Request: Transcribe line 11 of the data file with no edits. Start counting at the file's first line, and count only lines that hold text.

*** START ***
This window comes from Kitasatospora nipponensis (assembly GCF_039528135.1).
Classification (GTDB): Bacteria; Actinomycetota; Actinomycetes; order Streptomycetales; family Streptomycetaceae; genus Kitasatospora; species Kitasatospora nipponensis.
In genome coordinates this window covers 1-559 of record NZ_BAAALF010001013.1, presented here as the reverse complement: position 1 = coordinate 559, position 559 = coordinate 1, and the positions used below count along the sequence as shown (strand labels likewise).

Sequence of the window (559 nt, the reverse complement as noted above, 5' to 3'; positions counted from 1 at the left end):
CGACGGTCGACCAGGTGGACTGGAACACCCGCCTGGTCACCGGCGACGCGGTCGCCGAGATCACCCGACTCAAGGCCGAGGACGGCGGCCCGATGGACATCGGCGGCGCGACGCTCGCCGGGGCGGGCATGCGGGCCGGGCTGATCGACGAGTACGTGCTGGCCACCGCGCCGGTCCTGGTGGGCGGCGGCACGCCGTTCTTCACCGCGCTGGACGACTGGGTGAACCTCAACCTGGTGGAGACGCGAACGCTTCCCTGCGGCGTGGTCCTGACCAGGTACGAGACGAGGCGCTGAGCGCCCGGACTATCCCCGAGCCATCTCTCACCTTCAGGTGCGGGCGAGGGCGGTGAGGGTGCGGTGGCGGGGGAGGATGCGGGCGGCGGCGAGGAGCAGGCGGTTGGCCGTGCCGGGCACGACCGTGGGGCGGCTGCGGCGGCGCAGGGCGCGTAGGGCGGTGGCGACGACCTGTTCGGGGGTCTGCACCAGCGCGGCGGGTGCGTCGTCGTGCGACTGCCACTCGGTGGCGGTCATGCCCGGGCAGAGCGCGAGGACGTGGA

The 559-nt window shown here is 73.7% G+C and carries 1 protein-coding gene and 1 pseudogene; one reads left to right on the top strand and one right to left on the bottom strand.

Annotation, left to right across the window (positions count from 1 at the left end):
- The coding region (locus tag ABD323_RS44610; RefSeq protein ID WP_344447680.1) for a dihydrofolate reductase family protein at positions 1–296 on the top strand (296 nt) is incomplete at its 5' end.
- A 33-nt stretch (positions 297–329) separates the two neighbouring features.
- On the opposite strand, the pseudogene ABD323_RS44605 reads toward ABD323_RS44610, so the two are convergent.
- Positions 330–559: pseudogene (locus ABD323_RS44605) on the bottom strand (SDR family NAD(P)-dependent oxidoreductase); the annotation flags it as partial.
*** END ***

- Positions 330–559: pseudogene (locus ABD323_RS44605) on the bottom strand (SDR family NAD(P)-dependent oxidoreductase); the annotation flags it as partial.